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After fall, Yankees to move forward

NEW YORK -- The 72-hour period of mourning for the Yankees is officially over, which means George Steinbrenner's revolving door is now officially open. So who's going and who's coming? Get out your checklists.

Checking out: In the aftermath of the Game 7 debacle in the American League Championship Series, there has been considerable speculation about Mel Stottlemyre packing it in rather than enduring the inevitable slings and arrows from The Boss this winter. If so, look for the Yankees to invoke the "spirit of '78" and bring Ron Guidry in as pitching coach. Yankee insiders say Guidry is absolutely ready to resume a full-time baseball life after spending the last 16 years in comfortable retirement in Louisiana. Guidry's kids are grown now and the Yankee high command -- manager Joe Torre included -- has been waiting for him to tell them he's ready to expand his coaching duties beyond spring training.

Kevin Brown would dearly love to finish out his career back home in Georgia, and it might be a good fit with Braves general manager John Schuerholz potentially having to replace three free agent starters -- Russ Ortiz, Jaret Wright, and Paul Byrd. Schuerholz would only take Brown on the very cheap, but for a serviceable reliever (which the Braves have in abundance), the Yankees would gladly absorb most of Brown's $15 million next year just to get rid of him. As for Javier Vazquez, the other half of Torre's Game 7 suicide tag team, it appears the Yankees are resigned to trading him rather than attempting to resurrect him next spring. They'll undoubtedly try to revisit the Randy Johnson talks with Arizona, but as exciting as the prospect of the Big Unit in pinstripes may be, trading young for old with nothing coming in the barren farm system is a recipe for long-term disaster. Again, the failures of the Yankees' player development department over the last eight years have severely handicapped their ability to make necessary improvements and, as such, this team could get old in a hurry. Kenny Lofton, who extended his streak to nine postseason appearances without a ring, will be moved and, no surprise, Tony Clark and Felix Heredia are also history. By season's end, Miguel Cairo's limited speed, range, and hitting ability surfaced, and if he is re-signed it should be in a utility role.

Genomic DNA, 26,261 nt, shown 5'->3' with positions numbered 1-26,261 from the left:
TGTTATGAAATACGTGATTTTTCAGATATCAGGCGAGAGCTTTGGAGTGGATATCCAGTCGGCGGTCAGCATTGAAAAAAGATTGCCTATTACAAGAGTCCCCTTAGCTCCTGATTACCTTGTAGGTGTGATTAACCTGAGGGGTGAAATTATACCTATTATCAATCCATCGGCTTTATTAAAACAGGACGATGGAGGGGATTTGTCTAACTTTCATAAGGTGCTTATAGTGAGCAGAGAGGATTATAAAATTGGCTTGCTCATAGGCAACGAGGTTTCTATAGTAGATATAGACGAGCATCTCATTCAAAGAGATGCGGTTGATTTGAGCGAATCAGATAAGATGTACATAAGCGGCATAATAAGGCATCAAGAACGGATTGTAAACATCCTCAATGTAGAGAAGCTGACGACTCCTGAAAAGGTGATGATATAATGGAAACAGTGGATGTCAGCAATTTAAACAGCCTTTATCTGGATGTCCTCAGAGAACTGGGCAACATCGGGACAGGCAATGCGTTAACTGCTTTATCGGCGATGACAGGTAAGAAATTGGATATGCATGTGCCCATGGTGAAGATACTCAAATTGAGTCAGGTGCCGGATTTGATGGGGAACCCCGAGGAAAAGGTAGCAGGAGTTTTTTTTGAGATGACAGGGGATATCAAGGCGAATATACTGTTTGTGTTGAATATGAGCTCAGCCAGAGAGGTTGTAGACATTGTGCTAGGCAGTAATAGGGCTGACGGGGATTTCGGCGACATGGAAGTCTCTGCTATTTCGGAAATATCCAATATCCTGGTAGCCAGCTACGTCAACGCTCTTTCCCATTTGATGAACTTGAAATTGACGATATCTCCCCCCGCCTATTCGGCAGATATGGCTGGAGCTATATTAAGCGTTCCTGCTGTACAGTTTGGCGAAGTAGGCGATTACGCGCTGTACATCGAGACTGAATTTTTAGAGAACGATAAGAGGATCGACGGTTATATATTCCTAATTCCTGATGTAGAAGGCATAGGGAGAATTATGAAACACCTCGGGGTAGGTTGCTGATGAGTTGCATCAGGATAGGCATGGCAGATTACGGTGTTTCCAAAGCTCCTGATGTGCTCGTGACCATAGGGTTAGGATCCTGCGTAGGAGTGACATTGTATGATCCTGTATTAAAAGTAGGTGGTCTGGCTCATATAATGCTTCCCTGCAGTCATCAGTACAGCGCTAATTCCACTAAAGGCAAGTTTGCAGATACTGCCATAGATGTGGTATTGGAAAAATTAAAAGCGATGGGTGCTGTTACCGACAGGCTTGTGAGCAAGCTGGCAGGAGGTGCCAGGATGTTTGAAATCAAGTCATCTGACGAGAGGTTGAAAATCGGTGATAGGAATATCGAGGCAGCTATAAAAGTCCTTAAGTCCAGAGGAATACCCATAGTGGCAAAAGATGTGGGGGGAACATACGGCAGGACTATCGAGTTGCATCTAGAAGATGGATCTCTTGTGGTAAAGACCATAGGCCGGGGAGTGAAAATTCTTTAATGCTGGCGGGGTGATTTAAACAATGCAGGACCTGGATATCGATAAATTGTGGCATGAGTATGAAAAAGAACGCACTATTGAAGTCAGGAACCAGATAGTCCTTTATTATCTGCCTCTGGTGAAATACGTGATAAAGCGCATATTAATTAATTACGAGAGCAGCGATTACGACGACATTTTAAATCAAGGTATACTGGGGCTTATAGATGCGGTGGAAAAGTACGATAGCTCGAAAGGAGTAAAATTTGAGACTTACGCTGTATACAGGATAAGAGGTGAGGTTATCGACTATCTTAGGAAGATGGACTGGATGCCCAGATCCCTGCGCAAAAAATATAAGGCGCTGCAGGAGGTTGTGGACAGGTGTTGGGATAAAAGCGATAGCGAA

Checking in: So much has been speculated about the Yankees signing Carlos Beltran to play center field, but before they do that, they'd better have a game plan for Bernie Williams, who otherwise becomes a very expensive 300-at-bat fourth outfielder. Assuming Carl Pavano is not inclined to come to New York, the free agent starting pitching market is thin. Lefthander Eric Milton has a Yankee pedigree but also had an ERA of nearly 5.00 in the DH-less National League. Odalis Perez and Matt Clement are both suspect makeup-wise. The Braves' Ortiz (15-9, 4.15) is probably the best of the lot, but faded badly down the stretch.

General manager Brian Cashman will need to be especially resourceful about finding starting pitching (as Schuerholz was last year when he cobbled together a rotation by signing Wright and John Thomson). Said one Yankee higher-up: "We'll probably have to trade for pitching -- that and keep a close eye on the non-tenders."

The Yankees need to re-sign Orlando Hernandez as a long man and spot starter, then build up the bullpen. Lefthanders Ron Villone and Rheal Cormier are both expected to be out there and they should try to sign both. Righthander Steve Reed is 39 and has been around (the Mets once traded Jason Bay for him), but he had a 3.68 ERA for Colorado, no small feat. Ricky Bottalico is another consideration. With Jason Giambi's uncertainty, the Yankees probably need to re-sign John Olerud. (Would Williams consider a switch to first base a la Mickey Mantle in his waning years?) No matter how you look at it, Cashman has a big challenge ahead of him. He needs two starting pitchers, three relievers, and a second baseman, and there's no money coming off the books, so a Beltran signing will only further bloat the payroll to more than $200 million.

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